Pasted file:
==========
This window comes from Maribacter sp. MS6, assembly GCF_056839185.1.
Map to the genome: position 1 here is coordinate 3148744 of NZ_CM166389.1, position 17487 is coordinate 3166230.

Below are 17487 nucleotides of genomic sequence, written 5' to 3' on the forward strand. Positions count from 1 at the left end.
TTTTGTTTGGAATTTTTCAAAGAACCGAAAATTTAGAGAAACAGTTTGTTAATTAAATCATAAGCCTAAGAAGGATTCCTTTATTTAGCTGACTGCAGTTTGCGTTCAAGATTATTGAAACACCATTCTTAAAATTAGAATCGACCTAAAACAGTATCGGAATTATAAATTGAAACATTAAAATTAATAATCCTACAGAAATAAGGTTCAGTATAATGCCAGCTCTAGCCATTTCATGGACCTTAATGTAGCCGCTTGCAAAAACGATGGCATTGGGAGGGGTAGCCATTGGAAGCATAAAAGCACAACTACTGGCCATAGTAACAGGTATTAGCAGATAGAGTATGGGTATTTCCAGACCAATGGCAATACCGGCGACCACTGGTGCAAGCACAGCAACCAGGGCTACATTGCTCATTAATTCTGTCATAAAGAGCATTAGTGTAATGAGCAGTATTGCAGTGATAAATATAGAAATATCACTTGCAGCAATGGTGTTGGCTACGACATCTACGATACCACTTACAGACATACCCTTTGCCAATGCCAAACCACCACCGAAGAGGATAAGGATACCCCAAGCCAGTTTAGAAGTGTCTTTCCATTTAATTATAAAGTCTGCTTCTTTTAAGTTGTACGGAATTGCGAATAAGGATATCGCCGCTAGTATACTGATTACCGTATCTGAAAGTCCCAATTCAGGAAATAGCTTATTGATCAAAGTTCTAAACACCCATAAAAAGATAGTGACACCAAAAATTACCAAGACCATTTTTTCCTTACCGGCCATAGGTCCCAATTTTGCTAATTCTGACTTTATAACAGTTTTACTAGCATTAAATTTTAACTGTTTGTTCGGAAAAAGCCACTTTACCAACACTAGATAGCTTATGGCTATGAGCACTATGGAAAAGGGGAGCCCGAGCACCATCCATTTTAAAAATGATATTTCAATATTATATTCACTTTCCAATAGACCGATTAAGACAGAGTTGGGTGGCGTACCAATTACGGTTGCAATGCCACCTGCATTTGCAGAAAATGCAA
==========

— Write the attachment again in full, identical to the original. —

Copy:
This window comes from Maribacter sp. MS6, assembly GCF_056839185.1.
Map to the genome: position 1 here is coordinate 3148744 of NZ_CM166389.1, position 17487 is coordinate 3166230.

Below are 17487 nucleotides of genomic sequence, written 5' to 3' on the forward strand. Positions count from 1 at the left end.
TTTTGTTTGGAATTTTTCAAAGAACCGAAAATTTAGAGAAACAGTTTGTTAATTAAATCATAAGCCTAAGAAGGATTCCTTTATTTAGCTGACTGCAGTTTGCGTTCAAGATTATTGAAACACCATTCTTAAAATTAGAATCGACCTAAAACAGTATCGGAATTATAAATTGAAACATTAAAATTAATAATCCTACAGAAATAAGGTTCAGTATAATGCCAGCTCTAGCCATTTCATGGACCTTAATGTAGCCGCTTGCAAAAACGATGGCATTGGGAGGGGTAGCCATTGGAAGCATAAAAGCACAACTACTGGCCATAGTAACAGGTATTAGCAGATAGAGTATGGGTATTTCCAGACCAATGGCAATACCGGCGACCACTGGTGCAAGCACAGCAACCAGGGCTACATTGCTCATTAATTCTGTCATAAAGAGCATTAGTGTAATGAGCAGTATTGCAGTGATAAATATAGAAATATCACTTGCAGCAATGGTGTTGGCTACGACATCTACGATACCACTTACAGACATACCCTTTGCCAATGCCAAACCACCACCGAAGAGGATAAGGATACCCCAAGCCAGTTTAGAAGTGTCTTTCCATTTAATTATAAAGTCTGCTTCTTTTAAGTTGTACGGAATTGCGAATAAGGATATCGCCGCTAGTATACTGATTACCGTATCTGAAAGTCCCAATTCAGGAAATAGCTTATTGATCAAAGTTCTAAACACCCATAAAAAGATAGTGACACCAAAAATTACCAAGACCATTTTTTCCTTACCGGCCATAGGTCCCAATTTTGCTAATTCTGACTTTATAACAGTTTTACTAGCATTAAATTTTAACTGTTTGTTCGGAAAAAGCCACTTTACCAACACTAGATAGCTTATGGCTATGAGCACTATGGAAAAGGGGAGCCCGAGCACCATCCATTTTAAAAATGATATTTCAATATTATATTCACTTTCCAATAGACCGATTAAGACAGAGTTGGGTGGCGTACCAATTACGGTTGCAATGCCACCTGCATTTGCAGAAAATGCAA